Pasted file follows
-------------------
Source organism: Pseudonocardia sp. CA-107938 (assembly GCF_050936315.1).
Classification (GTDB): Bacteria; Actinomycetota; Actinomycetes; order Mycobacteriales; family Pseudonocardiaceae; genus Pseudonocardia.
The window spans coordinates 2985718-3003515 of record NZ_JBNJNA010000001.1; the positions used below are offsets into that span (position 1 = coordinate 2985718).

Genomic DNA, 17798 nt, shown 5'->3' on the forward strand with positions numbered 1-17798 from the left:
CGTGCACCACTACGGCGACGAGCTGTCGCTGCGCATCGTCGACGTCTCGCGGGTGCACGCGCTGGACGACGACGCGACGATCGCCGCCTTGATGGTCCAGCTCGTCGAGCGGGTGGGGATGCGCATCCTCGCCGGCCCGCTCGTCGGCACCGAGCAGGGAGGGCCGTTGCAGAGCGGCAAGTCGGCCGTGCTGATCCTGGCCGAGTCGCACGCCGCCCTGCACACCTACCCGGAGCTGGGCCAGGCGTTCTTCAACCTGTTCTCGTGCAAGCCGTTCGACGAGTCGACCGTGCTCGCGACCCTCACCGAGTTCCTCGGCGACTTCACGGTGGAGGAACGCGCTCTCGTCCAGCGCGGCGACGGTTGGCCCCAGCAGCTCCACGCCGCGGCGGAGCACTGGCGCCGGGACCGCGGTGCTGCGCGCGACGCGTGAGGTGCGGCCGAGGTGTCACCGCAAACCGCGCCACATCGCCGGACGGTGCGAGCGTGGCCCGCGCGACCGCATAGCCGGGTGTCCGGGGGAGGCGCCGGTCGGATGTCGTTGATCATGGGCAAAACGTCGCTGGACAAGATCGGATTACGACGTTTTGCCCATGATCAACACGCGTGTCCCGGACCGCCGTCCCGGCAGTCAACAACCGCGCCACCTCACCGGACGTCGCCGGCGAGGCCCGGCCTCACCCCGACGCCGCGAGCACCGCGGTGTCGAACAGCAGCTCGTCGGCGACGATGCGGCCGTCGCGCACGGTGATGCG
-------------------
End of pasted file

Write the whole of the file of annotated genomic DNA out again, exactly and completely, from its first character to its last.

Source organism: Pseudonocardia sp. CA-107938 (assembly GCF_050936315.1).
Classification (GTDB): Bacteria; Actinomycetota; Actinomycetes; order Mycobacteriales; family Pseudonocardiaceae; genus Pseudonocardia.
The window spans coordinates 2985718-3003515 of record NZ_JBNJNA010000001.1; the positions used below are offsets into that span (position 1 = coordinate 2985718).

Genomic DNA, 17798 nt, shown 5'->3' on the forward strand with positions numbered 1-17798 from the left:
CGTGCACCACTACGGCGACGAGCTGTCGCTGCGCATCGTCGACGTCTCGCGGGTGCACGCGCTGGACGACGACGCGACGATCGCCGCCTTGATGGTCCAGCTCGTCGAGCGGGTGGGGATGCGCATCCTCGCCGGCCCGCTCGTCGGCACCGAGCAGGGAGGGCCGTTGCAGAGCGGCAAGTCGGCCGTGCTGATCCTGGCCGAGTCGCACGCCGCCCTGCACACCTACCCGGAGCTGGGCCAGGCGTTCTTCAACCTGTTCTCGTGCAAGCCGTTCGACGAGTCGACCGTGCTCGCGACCCTCACCGAGTTCCTCGGCGACTTCACGGTGGAGGAACGCGCTCTCGTCCAGCGCGGCGACGGTTGGCCCCAGCAGCTCCACGCCGCGGCGGAGCACTGGCGCCGGGACCGCGGTGCTGCGCGCGACGCGTGAGGTGCGGCCGAGGTGTCACCGCAAACCGCGCCACATCGCCGGACGGTGCGAGCGTGGCCCGCGCGACCGCATAGCCGGGTGTCCGGGGGAGGCGCCGGTCGGATGTCGTTGATCATGGGCAAAACGTCGCTGGACAAGATCGGATTACGACGTTTTGCCCATGATCAACACGCGTGTCCCGGACCGCCGTCCCGGCAGTCAACAACCGCGCCACCTCACCGGACGTCGCCGGCGAGGCCCGGCCTCACCCCGACGCCGCGAGCACCGCGGTGTCGAACAGCAGCTCGTCGGCGACGATGCGGCCGTCGCGCACGGTGATGCG